A/N: I wanted to put a more complete warning in the summary but didn't have room. There's no actual physical assault, it's all mind stuff because, you know, the Fade. But I didn't want it to take anybody by surprise.


"My dear, sweet girl. How I've missed you!"

"Leave me be."

"Why don't you come inside, darling. I've made your favorite meal."

"I will not, foul demon. Leave me be."

"Is that any way to talk to your dear mother?"

Morrigan sighed and rubbed her eyes, growing irritable at the soft, indistinct sounds buzzing in her ears, her inability to focus on anything through the odd, ever-present mist, and the demon's pathetic attempts to impersonate Flemeth.

"How lonely I've been without you," the non-Flemeth pouted.

"Demon, if you had made even the slightest attempt to accurately depict my mother, I may have been fooled," she considered this a moment. "Briefly. Maybe. But as it stands, your own nature is your undoing, as you were far too lazy to even try."

Non-Flemeth grew angry. "You should show your mother respect!"

Morrigan rolled her eyes. "I cannot believe the depths of your incompetence. 'Tis not as if Flemeth is unknown to the creatures in the Fade. Do you never speak to one another?"

Non-Flemeth reared back and slapped her sharply across the face. Morrigan laughed. "That's more like it. Unfortunately, 'tis too little, too late."

Just then, a small figure off in the distance caught her eye. The military gait and dirty-blond hair were all-too-familiar. "Finally, you have arrived." she said as Alistair reached her. Though, truth be told, the Warden had arrived much faster than Morrigan had anticipated. Distances were difficult to estimate in this place.

"What's going on?" the Warden blinked, trying struggling to focus as Morrigan did. "I'll help you!"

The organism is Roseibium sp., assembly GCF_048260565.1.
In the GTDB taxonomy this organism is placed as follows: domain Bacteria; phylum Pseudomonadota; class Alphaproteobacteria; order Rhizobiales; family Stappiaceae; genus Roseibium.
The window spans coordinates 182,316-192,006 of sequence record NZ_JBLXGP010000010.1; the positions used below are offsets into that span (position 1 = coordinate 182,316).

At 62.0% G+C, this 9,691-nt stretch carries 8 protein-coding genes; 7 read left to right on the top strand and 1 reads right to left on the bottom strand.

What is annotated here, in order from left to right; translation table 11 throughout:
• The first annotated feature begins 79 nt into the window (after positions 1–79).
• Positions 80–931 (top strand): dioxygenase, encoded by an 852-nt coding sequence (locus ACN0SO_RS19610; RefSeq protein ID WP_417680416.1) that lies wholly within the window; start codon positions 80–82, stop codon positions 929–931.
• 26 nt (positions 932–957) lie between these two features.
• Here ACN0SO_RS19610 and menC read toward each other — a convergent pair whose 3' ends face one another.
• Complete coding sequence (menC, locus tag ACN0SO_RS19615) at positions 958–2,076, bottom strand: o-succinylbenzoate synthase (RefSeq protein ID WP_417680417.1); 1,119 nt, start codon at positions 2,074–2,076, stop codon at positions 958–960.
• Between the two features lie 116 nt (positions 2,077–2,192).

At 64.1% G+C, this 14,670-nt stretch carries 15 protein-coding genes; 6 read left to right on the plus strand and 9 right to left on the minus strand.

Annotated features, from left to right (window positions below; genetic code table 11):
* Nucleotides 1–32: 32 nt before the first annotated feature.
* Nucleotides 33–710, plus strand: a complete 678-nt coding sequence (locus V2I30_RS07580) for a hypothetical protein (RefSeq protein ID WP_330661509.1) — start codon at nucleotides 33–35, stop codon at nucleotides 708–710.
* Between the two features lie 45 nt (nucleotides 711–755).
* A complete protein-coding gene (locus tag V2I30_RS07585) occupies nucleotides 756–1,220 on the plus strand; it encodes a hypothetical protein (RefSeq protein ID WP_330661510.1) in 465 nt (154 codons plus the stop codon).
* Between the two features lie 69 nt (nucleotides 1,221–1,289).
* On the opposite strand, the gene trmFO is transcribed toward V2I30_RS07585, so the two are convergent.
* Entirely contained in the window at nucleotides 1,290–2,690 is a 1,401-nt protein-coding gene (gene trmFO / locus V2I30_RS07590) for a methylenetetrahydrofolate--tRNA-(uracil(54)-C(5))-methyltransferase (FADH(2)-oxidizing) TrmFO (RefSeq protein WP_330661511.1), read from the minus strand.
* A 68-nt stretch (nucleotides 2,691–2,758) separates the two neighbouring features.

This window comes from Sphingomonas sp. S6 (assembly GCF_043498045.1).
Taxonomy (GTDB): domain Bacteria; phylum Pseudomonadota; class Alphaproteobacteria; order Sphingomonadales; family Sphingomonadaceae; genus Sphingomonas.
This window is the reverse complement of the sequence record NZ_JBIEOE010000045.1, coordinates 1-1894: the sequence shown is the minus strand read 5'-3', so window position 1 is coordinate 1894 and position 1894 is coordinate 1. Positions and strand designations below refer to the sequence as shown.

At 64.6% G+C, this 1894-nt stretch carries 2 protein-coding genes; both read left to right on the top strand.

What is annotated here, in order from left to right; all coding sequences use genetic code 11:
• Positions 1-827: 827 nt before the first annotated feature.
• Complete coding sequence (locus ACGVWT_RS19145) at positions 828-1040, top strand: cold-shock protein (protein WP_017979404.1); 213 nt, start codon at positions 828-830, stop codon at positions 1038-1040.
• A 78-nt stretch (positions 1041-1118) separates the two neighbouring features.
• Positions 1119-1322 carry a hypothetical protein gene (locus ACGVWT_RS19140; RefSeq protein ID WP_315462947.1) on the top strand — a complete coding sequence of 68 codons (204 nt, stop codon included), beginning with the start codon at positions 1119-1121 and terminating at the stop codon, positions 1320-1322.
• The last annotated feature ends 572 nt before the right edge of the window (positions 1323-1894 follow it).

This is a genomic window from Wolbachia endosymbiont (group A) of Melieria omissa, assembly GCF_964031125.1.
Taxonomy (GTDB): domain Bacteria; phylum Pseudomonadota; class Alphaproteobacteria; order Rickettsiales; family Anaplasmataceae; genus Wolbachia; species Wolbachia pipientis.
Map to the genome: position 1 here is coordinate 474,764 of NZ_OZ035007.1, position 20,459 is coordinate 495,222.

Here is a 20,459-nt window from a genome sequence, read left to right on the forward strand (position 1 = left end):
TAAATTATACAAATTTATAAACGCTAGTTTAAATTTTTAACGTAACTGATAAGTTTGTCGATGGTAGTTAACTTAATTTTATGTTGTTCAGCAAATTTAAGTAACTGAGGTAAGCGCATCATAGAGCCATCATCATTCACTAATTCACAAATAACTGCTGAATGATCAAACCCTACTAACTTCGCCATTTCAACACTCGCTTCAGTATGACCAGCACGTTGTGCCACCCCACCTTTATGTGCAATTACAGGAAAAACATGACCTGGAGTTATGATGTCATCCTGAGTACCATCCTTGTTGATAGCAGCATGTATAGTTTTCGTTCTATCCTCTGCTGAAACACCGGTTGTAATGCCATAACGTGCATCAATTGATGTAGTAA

Morrigan's irritation reached its peak. "Do not be absurd. The day I need the help of a former Templar to escape the Fade is the day I have truly reached my lowest point."

Alistair looked crestfallen, and his pathetic sadness only irritated Morrigan more. "I don't think that's your real mother, Morrigan. I think it's a demon."

"Amazing! You figured out the riddle! Surely without your help I would have been fooled forever" Morrigan waved her arms in irritation as the non-Flemeth's skin began to melt off her face. "I shall kindly ask you to leave me be as well, I more than capable of taking care of myself."

Alistair frowned, his expression even more dull and sullen than normal. "But... hey!" The strange mist began to collect at his ankles and knees. "Where are you going?"

"I am going nowhere, Alistair," she said as if explaining to a child. "It is you who are going somewhere."

"But I don't wan-" and, mercifully, he was gone.

Morrigan turned her attention to non-Flemeth, who was rapidly decaying. The demon attempted to attack her but a well-aimed fireball soon left it in smoldering ruin.

It must have been a trick of the eyes, or another ploy by the demon, but it seemed to be colder and darker now that she was alone. Not willing to give up so easily, she scouted the perimeter of her little island, finding it dull and unremarkable from one end to the other.